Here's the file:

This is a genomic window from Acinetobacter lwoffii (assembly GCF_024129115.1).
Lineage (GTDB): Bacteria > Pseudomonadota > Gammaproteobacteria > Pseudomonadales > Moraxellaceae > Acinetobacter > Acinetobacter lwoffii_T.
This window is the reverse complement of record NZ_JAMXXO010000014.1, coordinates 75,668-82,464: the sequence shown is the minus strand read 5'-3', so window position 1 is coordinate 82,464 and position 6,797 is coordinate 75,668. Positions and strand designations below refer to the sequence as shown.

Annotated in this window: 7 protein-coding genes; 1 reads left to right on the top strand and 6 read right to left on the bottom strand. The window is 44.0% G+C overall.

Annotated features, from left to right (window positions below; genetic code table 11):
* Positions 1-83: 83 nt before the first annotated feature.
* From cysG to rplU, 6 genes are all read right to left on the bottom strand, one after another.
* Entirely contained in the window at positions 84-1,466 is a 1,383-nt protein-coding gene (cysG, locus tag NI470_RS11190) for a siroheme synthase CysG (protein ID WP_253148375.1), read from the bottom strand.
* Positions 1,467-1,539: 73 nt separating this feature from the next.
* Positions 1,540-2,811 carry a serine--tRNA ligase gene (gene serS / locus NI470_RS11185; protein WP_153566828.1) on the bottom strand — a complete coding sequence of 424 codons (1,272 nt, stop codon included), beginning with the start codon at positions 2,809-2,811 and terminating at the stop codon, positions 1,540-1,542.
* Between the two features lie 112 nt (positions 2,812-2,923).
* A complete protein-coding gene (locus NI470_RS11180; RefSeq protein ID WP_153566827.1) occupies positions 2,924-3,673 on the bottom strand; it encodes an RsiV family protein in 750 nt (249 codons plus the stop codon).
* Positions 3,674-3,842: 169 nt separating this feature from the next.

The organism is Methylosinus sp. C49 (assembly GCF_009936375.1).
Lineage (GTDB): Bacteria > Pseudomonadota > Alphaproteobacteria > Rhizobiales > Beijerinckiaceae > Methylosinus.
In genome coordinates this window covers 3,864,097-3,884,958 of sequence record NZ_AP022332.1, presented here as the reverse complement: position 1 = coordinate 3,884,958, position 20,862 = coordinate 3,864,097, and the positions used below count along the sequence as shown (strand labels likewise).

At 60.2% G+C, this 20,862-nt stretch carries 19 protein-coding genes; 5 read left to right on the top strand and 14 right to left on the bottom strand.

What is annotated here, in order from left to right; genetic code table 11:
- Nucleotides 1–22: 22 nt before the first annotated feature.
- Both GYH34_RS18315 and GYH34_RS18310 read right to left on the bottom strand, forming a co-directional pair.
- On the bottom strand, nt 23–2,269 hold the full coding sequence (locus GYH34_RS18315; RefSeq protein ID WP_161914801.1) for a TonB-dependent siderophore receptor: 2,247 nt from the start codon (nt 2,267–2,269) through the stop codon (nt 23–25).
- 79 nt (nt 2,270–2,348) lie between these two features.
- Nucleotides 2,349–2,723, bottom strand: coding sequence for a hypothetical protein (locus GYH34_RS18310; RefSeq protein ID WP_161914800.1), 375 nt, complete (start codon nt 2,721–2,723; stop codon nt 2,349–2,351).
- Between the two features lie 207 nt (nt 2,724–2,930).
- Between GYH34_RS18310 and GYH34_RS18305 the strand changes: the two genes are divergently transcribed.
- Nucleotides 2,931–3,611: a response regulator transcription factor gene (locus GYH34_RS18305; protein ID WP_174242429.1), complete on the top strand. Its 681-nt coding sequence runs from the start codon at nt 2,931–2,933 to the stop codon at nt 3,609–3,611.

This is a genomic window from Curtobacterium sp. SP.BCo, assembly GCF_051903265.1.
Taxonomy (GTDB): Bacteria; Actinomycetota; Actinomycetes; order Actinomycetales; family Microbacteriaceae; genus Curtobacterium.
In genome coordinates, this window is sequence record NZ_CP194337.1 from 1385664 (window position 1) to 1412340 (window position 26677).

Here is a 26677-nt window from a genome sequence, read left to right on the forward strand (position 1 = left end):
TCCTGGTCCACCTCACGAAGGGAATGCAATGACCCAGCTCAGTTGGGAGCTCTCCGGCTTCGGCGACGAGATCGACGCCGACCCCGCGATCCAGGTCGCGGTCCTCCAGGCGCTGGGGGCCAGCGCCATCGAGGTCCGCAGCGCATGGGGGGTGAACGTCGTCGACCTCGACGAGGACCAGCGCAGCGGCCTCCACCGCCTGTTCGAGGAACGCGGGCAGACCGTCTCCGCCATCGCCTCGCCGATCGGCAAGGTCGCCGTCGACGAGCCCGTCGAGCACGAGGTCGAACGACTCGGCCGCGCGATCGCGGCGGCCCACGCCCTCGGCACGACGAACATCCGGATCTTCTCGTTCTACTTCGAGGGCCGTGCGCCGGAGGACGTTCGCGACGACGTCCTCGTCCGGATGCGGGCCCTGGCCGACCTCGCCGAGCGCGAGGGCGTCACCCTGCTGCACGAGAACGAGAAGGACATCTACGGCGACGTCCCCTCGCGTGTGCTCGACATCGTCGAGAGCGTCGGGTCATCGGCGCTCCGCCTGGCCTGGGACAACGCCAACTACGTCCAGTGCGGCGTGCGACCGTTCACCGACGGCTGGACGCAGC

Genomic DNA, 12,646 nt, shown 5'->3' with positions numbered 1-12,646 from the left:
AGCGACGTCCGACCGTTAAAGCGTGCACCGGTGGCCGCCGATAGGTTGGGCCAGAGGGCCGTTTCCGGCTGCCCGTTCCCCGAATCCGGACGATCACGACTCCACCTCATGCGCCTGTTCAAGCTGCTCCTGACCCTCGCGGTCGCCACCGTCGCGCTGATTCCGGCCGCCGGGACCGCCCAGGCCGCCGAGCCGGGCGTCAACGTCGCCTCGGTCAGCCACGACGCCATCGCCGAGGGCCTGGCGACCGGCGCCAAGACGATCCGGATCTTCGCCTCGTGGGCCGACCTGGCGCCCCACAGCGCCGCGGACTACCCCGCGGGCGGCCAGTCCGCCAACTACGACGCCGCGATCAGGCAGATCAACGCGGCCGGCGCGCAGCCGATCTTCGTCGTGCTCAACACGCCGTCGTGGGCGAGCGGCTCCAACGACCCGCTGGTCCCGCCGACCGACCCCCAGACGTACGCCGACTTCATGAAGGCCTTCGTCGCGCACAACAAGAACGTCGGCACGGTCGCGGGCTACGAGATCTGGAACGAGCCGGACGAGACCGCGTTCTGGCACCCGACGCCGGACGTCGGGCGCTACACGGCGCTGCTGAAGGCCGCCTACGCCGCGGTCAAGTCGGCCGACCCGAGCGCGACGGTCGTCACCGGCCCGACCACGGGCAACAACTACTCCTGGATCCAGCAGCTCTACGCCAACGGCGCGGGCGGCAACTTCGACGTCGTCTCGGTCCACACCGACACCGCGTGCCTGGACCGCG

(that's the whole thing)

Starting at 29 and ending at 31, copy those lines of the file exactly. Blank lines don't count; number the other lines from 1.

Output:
In genome coordinates, this window is sequence record NZ_CP194337.1 from 1385664 (window position 1) to 1412340 (window position 26677).

Here is a 26677-nt window from a genome sequence, read left to right on the forward strand (position 1 = left end):
TCCTGGTCCACCTCACGAAGGGAATGCAATGACCCAGCTCAGTTGGGAGCTCTCCGGCTTCGGCGACGAGATCGACGCCGACCCCGCGATCCAGGTCGCGGTCCTCCAGGCGCTGGGGGCCAGCGCCATCGAGGTCCGCAGCGCATGGGGGGTGAACGTCGTCGACCTCGACGAGGACCAGCGCAGCGGCCTCCACCGCCTGTTCGAGGAACGCGGGCAGACCGTCTCCGCCATCGCCTCGCCGATCGGCAAGGTCGCCGTCGACGAGCCCGTCGAGCACGAGGTCGAACGACTCGGCCGCGCGATCGCGGCGGCCCACGCCCTCGGCACGACGAACATCCGGATCTTCTCGTTCTACTTCGAGGGCCGTGCGCCGGAGGACGTTCGCGACGACGTCCTCGTCCGGATGCGGGCCCTGGCCGACCTCGCCGAGCGCGAGGGCGTCACCCTGCTGCACGAGAACGAGAAGGACATCTACGGCGACGTCCCCTCGCGTGTGCTCGACATCGTCGAGAGCGTCGGGTCATCGGCGCTCCGCCTGGCCTGGGACAACGCCAACTACGTCCAGTGCGGCGTGCGACCGTTCACCGACGGCTGGACGCAGC